Type: Blended Scotch Whisky
Ageing barrels: Ex-Bourbon and ex-Sherry
Adeed coloring: No
Owner: Adelphi Distillery Ltd.
Average price: € 22.00
Official website: www.adelphidistillery.com
The independent bottler Adelphi was founded fairly recently, in 1993, by Jamie Walker, who decided to borrow the name from the distillery founded by one of his ancestors in 1826, which closed its doors at the beginning of the last century.
In 2004 the property passed to Keith Falconer and Donald Houston, who continued the Walker tradition of producing refined and important bottlings, using the “nose” of Charles MacLean. The company was soon joined by Alex Bruce, who comes from a family with close links to the history of Scotch whisky and who brings his experience in the selection of casks.
In 2007, the idea of setting up their own distillery was born, and after obtaining the necessary permits, the construction of Ardnamurchan began, inaugurating the distillery seven years later.
The little man on the label, the Dancey Man, was made for Punch Magazine in 1860 to celebrate the law, initiated by William Gladstone, which allowed scotch to be matured without having to pay excise duty.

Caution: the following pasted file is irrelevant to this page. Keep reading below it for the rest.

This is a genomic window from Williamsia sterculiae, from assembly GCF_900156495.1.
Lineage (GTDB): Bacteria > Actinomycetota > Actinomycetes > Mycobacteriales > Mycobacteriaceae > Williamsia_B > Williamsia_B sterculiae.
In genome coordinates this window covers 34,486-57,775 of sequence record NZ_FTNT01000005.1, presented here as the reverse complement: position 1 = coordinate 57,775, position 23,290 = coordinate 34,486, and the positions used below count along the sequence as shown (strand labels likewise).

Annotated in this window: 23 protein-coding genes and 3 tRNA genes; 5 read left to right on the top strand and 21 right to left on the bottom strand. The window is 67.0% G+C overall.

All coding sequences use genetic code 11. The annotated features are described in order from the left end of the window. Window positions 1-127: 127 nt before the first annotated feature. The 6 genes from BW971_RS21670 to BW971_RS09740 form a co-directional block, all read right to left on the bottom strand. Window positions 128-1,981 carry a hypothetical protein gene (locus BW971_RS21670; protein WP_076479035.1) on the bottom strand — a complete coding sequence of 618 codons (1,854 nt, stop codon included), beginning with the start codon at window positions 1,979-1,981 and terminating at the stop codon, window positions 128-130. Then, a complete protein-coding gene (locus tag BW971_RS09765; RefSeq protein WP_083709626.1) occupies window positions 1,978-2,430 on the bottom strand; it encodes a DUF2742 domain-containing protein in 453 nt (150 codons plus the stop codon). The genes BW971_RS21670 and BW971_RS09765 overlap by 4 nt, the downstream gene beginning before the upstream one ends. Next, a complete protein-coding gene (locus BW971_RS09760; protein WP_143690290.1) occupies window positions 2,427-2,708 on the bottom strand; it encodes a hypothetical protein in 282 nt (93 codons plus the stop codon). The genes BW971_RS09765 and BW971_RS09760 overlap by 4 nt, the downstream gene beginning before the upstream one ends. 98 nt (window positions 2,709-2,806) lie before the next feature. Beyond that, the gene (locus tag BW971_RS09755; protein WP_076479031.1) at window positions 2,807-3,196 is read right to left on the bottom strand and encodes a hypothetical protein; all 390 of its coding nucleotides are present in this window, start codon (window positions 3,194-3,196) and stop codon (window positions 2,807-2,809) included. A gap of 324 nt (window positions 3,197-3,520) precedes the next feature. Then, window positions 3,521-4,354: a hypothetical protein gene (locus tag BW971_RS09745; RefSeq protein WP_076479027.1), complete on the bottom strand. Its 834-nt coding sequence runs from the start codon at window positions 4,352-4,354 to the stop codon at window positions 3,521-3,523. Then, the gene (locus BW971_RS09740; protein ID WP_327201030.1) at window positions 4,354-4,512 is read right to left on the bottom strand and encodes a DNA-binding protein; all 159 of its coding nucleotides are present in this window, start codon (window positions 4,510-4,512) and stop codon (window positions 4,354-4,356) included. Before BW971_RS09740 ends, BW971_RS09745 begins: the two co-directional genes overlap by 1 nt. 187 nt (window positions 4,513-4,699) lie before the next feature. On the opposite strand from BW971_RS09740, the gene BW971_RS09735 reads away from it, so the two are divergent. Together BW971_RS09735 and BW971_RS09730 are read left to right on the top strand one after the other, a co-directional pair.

A blend of eight single malts and four single grains whose origins are kept strictly secret, it was originally called Granny’s Blend in honour of Jamie Walker’s grandmother.
It’s made using the solera method: at each bottling (no more than 12,000 bottles), the leftover blend is replenished in the casks respecting the exact proportions of whisky so as to maintain consistency over time.
Gold with amber highlights in the glass.
The nose mixes fruity and herbaceous tones, a mixture of sweet freshness that is very appetising. It’s the sherried component that becomes more prominent, with dates, prunes, sultanas, ripe orange and a light marsala touch accompanying caramel, cinnamon, marzipan and honey, all resting on a grassy carpet with lemon drops. For such a low alcohol content, it’s nice and full-bodied.
Drier and lighter on the palate, the aromas lower their tones in line with the substance of the distillate, which pays for its dilution with a loss of depth and personality. A hint of pepper spreads over notes of dried fruit (almonds and hazelnuts), plums, red apples, vanilla, citrus fruits (orange and lemon) and honey. On the length, the citrus component becomes sweeter, almost like a soft drink.
The finish is rather short and dry with hazelnuts, vanilla and sweet orange.
The really attractive nose isn’t supported by a fleeting and light body, which although pleasant does not go much beyond honest sufficiency. A higher degree of alcoholic strength would certainly do wonders, but the fragrant character of the whisky makes it particularly suitable for blending, where it could give more than one satisfaction.